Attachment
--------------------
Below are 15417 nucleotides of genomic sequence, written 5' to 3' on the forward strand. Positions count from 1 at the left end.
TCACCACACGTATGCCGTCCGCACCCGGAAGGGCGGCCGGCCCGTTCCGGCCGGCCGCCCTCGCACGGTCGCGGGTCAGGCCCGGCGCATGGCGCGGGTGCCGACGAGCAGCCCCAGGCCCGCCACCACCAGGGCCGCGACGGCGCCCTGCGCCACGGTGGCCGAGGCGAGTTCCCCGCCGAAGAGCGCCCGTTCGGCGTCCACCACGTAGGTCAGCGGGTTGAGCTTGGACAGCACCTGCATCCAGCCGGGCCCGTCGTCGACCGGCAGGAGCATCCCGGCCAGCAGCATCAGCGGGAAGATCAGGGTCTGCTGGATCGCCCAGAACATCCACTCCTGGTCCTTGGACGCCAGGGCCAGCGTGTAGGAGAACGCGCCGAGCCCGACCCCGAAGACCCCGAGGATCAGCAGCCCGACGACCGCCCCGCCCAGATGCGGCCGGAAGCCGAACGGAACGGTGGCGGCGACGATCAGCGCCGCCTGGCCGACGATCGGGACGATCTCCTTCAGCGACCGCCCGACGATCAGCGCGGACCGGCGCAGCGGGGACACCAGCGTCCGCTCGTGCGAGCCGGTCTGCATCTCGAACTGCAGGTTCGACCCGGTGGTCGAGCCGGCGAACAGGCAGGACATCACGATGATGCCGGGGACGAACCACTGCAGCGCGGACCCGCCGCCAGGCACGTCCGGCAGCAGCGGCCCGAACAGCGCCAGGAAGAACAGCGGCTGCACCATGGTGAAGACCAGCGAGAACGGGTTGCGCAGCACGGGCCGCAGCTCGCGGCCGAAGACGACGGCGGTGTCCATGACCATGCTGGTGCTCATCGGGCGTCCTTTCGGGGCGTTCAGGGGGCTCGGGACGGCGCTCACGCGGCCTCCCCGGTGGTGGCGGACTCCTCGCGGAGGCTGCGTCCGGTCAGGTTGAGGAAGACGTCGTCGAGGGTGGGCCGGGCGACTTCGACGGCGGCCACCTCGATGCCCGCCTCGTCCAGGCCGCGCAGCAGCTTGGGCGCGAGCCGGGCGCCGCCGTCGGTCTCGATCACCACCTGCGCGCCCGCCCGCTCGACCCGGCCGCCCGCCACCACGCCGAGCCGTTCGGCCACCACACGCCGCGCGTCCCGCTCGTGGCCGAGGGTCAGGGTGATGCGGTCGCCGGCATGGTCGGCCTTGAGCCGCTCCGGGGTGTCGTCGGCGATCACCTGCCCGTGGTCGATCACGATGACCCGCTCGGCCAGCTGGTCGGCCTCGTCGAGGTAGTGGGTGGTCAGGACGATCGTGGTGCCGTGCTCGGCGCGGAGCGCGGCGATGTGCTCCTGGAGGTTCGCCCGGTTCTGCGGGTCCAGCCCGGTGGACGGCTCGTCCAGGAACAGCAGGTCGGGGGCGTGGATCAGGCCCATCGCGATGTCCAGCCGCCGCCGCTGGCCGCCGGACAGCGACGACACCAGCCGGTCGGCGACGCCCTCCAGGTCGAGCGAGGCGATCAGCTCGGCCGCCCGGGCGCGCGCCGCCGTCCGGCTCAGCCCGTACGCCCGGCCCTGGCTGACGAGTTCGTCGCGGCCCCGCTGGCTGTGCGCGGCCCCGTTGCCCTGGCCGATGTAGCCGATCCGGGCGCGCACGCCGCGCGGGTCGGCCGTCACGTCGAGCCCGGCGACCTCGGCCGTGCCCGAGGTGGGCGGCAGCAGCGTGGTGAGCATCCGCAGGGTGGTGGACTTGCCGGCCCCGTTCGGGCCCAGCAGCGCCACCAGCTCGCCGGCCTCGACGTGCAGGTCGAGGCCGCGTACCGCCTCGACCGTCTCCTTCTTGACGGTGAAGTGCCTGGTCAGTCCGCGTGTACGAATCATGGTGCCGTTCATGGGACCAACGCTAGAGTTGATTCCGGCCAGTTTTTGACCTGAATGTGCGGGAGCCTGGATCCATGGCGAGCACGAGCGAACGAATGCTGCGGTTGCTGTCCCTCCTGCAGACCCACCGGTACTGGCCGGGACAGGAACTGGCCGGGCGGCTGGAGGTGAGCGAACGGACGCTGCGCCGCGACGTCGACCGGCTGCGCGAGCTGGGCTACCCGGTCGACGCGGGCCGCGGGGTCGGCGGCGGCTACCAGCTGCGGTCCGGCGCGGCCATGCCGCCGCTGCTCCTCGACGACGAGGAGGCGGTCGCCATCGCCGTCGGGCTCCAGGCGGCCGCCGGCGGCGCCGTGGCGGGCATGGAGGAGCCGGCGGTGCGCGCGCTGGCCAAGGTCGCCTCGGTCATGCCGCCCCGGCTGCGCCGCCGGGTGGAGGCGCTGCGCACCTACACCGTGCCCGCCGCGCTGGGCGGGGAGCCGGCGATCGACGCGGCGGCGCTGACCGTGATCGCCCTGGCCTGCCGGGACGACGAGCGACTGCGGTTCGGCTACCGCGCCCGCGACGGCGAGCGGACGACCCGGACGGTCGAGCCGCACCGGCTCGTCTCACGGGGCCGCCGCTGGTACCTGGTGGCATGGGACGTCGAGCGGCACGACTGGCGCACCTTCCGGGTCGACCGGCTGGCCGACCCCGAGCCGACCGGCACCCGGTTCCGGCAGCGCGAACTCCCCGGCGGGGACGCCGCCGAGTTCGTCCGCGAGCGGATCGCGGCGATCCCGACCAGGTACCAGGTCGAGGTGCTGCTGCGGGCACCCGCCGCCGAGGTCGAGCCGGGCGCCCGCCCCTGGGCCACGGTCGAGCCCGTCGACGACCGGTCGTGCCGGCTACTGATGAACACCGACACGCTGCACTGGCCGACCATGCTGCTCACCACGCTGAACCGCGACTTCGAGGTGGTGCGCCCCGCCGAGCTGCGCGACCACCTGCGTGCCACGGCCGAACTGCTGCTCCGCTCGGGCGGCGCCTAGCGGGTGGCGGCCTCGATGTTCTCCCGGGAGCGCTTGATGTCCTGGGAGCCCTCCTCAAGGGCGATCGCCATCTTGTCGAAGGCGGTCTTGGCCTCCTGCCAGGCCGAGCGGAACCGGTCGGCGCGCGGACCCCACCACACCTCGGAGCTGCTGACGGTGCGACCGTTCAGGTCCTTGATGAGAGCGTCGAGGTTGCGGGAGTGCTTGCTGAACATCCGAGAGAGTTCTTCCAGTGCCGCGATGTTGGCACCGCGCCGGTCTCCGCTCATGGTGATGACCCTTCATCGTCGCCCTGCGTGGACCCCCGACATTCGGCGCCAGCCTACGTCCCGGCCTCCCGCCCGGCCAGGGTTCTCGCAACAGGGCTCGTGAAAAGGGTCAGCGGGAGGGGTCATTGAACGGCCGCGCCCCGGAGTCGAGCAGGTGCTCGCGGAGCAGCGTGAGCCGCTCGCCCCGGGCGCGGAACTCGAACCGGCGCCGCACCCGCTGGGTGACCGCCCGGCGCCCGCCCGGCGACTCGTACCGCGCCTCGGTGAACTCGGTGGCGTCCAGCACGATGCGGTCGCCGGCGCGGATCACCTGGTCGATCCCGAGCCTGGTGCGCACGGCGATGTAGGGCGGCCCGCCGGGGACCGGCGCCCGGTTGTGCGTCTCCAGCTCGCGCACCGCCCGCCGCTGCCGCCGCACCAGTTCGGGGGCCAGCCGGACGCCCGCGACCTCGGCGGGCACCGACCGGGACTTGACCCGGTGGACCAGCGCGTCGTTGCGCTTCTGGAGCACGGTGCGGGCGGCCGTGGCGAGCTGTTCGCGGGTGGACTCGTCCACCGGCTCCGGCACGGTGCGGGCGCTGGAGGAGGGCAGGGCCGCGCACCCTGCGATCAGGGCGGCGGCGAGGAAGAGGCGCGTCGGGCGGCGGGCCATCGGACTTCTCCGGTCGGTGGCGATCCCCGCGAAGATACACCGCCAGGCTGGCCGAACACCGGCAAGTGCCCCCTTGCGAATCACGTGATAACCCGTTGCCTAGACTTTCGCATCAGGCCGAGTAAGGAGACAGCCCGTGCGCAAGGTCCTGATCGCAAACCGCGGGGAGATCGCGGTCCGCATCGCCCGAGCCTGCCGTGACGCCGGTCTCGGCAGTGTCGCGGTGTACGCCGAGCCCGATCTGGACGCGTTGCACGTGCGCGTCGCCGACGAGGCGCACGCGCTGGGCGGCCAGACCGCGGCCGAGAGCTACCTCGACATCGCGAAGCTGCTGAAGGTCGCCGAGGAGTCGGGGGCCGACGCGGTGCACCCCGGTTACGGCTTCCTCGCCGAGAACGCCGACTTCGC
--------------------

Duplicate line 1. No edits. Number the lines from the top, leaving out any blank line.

Below are 15417 nucleotides of genomic sequence, written 5' to 3' on the forward strand. Positions count from 1 at the left end.